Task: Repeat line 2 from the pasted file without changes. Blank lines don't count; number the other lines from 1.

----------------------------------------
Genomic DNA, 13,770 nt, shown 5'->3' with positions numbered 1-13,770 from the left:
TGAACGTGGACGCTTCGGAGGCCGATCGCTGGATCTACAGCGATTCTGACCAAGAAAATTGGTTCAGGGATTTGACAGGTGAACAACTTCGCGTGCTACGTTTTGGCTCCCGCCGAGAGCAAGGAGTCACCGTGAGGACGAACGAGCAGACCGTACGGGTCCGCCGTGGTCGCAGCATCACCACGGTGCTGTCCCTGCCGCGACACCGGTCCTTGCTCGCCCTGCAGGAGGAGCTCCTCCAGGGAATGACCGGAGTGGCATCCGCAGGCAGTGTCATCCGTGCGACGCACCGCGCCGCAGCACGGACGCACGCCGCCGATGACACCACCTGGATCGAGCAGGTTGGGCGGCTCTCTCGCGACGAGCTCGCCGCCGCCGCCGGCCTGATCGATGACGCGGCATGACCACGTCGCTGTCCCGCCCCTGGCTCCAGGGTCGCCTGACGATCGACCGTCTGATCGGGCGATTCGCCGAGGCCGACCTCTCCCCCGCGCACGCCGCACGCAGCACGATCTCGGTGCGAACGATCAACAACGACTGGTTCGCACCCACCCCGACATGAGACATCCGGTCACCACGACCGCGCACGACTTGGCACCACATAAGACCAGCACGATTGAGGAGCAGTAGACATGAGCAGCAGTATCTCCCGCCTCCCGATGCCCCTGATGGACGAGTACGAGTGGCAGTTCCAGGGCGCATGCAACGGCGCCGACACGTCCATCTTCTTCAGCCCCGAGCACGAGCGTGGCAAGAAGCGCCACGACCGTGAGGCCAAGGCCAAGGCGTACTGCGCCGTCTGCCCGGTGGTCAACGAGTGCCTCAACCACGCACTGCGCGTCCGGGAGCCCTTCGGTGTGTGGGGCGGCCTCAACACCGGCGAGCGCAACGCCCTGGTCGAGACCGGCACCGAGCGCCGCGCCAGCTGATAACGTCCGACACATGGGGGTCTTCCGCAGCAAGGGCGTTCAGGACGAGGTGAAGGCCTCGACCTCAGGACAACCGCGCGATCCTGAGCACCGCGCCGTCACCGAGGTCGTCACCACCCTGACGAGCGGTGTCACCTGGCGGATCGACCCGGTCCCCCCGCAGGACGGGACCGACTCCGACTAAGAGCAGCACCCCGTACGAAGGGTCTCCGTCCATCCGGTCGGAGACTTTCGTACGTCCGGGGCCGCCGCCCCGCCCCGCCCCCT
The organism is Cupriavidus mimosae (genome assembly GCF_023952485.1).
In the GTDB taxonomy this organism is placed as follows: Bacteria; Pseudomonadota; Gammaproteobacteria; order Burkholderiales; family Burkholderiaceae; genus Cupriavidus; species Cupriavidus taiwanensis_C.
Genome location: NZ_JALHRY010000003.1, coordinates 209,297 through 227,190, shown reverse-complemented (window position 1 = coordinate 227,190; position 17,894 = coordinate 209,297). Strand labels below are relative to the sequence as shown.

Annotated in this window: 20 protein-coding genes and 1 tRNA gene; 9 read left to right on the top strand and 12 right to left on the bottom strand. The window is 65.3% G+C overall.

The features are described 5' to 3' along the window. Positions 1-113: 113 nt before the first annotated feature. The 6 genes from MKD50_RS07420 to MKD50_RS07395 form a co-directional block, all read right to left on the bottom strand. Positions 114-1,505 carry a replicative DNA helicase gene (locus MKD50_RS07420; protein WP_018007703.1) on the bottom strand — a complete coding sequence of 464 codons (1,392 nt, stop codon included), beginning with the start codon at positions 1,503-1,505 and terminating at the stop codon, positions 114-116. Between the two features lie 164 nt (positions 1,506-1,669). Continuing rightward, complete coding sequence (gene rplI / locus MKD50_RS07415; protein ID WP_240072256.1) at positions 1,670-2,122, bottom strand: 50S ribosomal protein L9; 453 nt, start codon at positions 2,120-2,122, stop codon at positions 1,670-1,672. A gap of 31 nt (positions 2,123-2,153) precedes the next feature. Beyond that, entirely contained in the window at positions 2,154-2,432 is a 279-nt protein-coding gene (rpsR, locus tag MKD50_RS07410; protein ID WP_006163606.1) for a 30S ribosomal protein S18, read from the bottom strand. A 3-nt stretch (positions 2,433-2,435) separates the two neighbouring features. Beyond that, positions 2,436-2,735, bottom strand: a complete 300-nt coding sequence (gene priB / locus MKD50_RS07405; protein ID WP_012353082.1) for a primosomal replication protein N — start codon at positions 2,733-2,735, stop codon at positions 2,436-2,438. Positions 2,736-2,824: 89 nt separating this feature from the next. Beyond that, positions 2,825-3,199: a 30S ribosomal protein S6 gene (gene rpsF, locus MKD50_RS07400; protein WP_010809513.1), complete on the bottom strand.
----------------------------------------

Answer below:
TGAACGTGGACGCTTCGGAGGCCGATCGCTGGATCTACAGCGATTCTGACCAAGAAAATTGGTTCAGGGATTTGACAGGTGAACAACTTCGCGTGCTACGTTTTGGCTCCCGCCGAGAGCAAGGAGTCACCGTGAGGACGAACGAGCAGACCGTACGGGTCCGCCGTGGTCGCAGCATCACCACGGTGCTGTCCCTGCCGCGACACCGGTCCTTGCTCGCCCTGCAGGAGGAGCTCCTCCAGGGAATGACCGGAGTGGCATCCGCAGGCAGTGTCATCCGTGCGACGCACCGCGCCGCAGCACGGACGCACGCCGCCGATGACACCACCTGGATCGAGCAGGTTGGGCGGCTCTCTCGCGACGAGCTCGCCGCCGCCGCCGGCCTGATCGATGACGCGGCATGACCACGTCGCTGTCCCGCCCCTGGCTCCAGGGTCGCCTGACGATCGACCGTCTGATCGGGCGATTCGCCGAGGCCGACCTCTCCCCCGCGCACGCCGCACGCAGCACGATCTCGGTGCGAACGATCAACAACGACTGGTTCGCACCCACCCCGACATGAGACATCCGGTCACCACGACCGCGCACGACTTGGCACCACATAAGACCAGCACGATTGAGGAGCAGTAGACATGAGCAGCAGTATCTCCCGCCTCCCGATGCCCCTGATGGACGAGTACGAGTGGCAGTTCCAGGGCGCATGCAACGGCGCCGACACGTCCATCTTCTTCAGCCCCGAGCACGAGCGTGGCAAGAAGCGCCACGACCGTGAGGCCAAGGCCAAGGCGTACTGCGCCGTCTGCCCGGTGGTCAACGAGTGCCTCAACCACGCACTGCGCGTCCGGGAGCCCTTCGGTGTGTGGGGCGGCCTCAACACCGGCGAGCGCAACGCCCTGGTCGAGACCGGCACCGAGCGCCGCGCCAGCTGATAACGTCCGACACATGGGGGTCTTCCGCAGCAAGGGCGTTCAGGACGAGGTGAAGGCCTCGACCTCAGGACAACCGCGCGATCCTGAGCACCGCGCCGTCACCGAGGTCGTCACCACCCTGACGAGCGGTGTCACCTGGCGGATCGACCCGGTCCCCCCGCAGGACGGGACCGACTCCGACTAAGAGCAGCACCCCGTACGAAGGGTCTCCGTCCATCCGGTCGGAGACTTTCGTACGTCCGGGGCCGCCGCCCCGCCCCGCCCCCT